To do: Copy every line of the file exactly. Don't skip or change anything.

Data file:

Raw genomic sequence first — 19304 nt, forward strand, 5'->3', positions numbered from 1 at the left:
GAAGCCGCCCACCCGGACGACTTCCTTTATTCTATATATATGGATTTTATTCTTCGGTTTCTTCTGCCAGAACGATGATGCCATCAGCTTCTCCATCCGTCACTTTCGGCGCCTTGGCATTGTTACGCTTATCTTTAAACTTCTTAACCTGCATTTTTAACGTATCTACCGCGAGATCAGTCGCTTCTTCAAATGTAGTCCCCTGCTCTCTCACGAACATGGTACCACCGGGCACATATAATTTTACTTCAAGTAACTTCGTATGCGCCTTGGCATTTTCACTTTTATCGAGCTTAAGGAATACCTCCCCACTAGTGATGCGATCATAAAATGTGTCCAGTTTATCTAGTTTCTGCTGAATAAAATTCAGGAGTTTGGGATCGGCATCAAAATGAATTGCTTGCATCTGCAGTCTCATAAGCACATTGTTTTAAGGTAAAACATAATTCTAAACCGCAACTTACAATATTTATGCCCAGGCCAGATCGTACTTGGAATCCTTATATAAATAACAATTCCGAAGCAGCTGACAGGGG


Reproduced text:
Raw genomic sequence first — 19304 nt, forward strand, 5'->3', positions numbered from 1 at the left:
GAAGCCGCCCACCCGGACGACTTCCTTTATTCTATATATATGGATTTTATTCTTCGGTTTCTTCTGCCAGAACGATGATGCCATCAGCTTCTCCATCCGTCACTTTCGGCGCCTTGGCATTGTTACGCTTATCTTTAAACTTCTTAACCTGCATTTTTAACGTATCTACCGCGAGATCAGTCGCTTCTTCAAATGTAGTCCCCTGCTCTCTCACGAACATGGTACCACCGGGCACATATAATTTTACTTCAAGTAACTTCGTATGCGCCTTGGCATTTTCACTTTTATCGAGCTTAAGGAATACCTCCCCACTAGTGATGCGATCATAAAATGTGTCCAGTTTATCTAGTTTCTGCTGAATAAAATTCAGGAGTTTGGGATCGGCATCAAAATGAATTGCTTGCATCTGCAGTCTCATAAGCACATTGTTTTAAGGTAAAACATAATTCTAAACCGCAACTTACAATATTTATGCCCAGGCCAGATCGTACTTGGAATCCTTATATAAATAACAATTCCGAAGCAGCTGACAGGGG